|07-30-2007, 05:14 PM||#1|
Joined: Jun 2006
Location: Albuquerque, Neue Messico
DL650 & Kenda 657
I've purchased a set if Kenda's 657, a cruiser type tire, for my DL650.
It was a bit of a gamble, but for the price (around 120 dollars per SET, tax included) in addition to my high yearly mileage and speed riding, I felt that I had to give them a try.
Do not get me wrong when I say that this are hard tires; they are suppossed to be for high mileage application on a much heavier bike. At high speeds on dry pavement, the bike feels just as every little bit as well planted and more than with the Trailwings (OEM tires), even fully loaded and with a wee bit of crosswinds. After the first 1,000 miles or so, I had the opportunity to test them on wet pavement. Truly, I cannot complain. Traction feels, as far as I percieve, more grippy than the Trailwings. Furthermore, cornering did not feel squirrely at all on the fabulous and rainy mountain roads on NM 64.
Another interesting aspect is that with care and prudence, these tires have performed reasonably well in dry dirt, gravel, and rutted roads. I found myself playing a little bit going from rut to rut on a dirt road off HWY 17 in Colorado. Even at street pressures, I got lazy and the dirt was dry, the tires had decent traction for my mild dirt riding. Muddy sections got sketchy as these tires are not designed nor advertised for such application, but that I was aware of and I rode accordingly.
Back on pavement, after scrubbing the tires a bit against the pavement while riding on a wavey pattern, they felt as grippy as possible. I cannot disclose what kinds of speed I tested the Kenda 657 on the sweeps since I do not want to incriminate myself. I tested for traction even downshifting while leaning at legal speeds; even dumping to gears in the middle of the turn did not make the rear get squirrelly at all. This test was performed with the panniers off, so I cannot yet give the reader my impression on this kind of maneuver with loaded panniers yet.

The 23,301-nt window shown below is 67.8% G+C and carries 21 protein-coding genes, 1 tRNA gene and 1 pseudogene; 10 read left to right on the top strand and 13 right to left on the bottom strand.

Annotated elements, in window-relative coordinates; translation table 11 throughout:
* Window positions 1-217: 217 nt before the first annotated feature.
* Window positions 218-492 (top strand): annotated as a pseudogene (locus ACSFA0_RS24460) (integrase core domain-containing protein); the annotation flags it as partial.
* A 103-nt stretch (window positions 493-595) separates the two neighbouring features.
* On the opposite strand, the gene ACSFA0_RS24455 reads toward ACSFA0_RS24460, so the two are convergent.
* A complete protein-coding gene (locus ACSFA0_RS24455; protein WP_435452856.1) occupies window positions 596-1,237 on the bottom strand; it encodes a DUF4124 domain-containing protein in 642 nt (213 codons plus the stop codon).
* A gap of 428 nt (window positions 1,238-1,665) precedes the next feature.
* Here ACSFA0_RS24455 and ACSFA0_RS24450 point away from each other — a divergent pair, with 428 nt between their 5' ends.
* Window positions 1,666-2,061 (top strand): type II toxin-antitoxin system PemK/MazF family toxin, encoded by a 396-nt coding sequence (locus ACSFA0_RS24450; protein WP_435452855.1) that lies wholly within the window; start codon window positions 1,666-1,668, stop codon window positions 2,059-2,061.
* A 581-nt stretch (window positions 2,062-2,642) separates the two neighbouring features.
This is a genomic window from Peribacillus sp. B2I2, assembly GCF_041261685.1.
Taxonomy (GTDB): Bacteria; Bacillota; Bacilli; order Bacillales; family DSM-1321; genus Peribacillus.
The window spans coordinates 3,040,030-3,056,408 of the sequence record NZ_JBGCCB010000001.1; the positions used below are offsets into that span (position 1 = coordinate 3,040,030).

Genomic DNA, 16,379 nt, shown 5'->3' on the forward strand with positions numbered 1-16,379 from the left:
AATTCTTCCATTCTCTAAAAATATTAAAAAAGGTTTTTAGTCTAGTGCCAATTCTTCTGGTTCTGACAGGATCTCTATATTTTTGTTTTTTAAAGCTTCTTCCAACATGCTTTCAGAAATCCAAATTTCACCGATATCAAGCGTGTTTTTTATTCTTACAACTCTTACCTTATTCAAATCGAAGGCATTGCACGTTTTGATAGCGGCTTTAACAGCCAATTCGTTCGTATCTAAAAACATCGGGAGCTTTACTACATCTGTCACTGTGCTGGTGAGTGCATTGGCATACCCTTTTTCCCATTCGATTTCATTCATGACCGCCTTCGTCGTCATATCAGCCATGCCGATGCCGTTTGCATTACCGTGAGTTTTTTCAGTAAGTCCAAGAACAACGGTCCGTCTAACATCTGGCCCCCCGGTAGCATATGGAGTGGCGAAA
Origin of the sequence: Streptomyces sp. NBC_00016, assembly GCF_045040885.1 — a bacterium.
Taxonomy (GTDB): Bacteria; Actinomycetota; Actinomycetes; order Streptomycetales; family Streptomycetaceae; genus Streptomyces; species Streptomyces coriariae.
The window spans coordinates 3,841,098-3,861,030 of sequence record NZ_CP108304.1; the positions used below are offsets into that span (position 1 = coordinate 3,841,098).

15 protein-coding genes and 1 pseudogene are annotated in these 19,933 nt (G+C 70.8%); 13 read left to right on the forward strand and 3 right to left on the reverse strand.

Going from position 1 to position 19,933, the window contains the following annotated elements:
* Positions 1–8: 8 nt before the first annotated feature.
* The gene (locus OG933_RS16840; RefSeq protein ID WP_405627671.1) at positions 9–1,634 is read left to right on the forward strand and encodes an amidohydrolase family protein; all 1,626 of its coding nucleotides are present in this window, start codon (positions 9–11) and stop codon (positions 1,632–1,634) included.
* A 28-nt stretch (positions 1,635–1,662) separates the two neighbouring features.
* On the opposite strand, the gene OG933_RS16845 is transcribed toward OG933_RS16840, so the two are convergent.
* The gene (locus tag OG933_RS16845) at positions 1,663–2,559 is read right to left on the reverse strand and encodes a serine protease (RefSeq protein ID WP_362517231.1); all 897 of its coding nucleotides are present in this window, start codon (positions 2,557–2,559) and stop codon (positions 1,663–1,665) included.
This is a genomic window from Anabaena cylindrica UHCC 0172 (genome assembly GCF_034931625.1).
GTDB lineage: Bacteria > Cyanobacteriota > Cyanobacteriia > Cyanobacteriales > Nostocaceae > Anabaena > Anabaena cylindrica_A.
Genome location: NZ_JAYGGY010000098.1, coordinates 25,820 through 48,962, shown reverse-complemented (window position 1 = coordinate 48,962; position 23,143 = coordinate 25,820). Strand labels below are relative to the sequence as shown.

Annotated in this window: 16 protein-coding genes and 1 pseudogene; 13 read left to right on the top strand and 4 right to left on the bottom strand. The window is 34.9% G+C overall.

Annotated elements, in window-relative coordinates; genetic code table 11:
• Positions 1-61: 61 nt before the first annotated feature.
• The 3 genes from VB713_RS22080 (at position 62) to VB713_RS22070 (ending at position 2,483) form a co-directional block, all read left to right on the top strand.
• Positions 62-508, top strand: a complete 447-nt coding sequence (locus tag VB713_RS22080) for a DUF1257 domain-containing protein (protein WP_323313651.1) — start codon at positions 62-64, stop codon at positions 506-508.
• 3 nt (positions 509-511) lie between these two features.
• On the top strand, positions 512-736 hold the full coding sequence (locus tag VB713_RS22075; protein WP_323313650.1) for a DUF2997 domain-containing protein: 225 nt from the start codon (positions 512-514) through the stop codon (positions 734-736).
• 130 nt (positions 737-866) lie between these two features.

After 1,700 miles in 4 days I conclude that to me this tires seem to be a decent investement for the money. It seems that the center part of the thread, the section of the tire that endures the most high speed abuse, has worn down 1/5 down. If we multiply the mileage ridden times five, the rear tire seems to be very likely to last 9,000 miles. That being said, this first miles where at a high rate of speed and most of my miles are done around contry roads on a much slower pace. I would not be surprised if the rear tire (conjecturing here) would last me 10k miles; wich would translate 153 miles per dollar. As far as I experienced with the Trailwings at 7k miles @ 120 dollars it equates to 58 miles per dollar.
Worst case scenario, if the tire lasts only 7k miles, the mile/dollar ratio will be 107 miles per dollar.
I will update this report later with updated mileage and wear.
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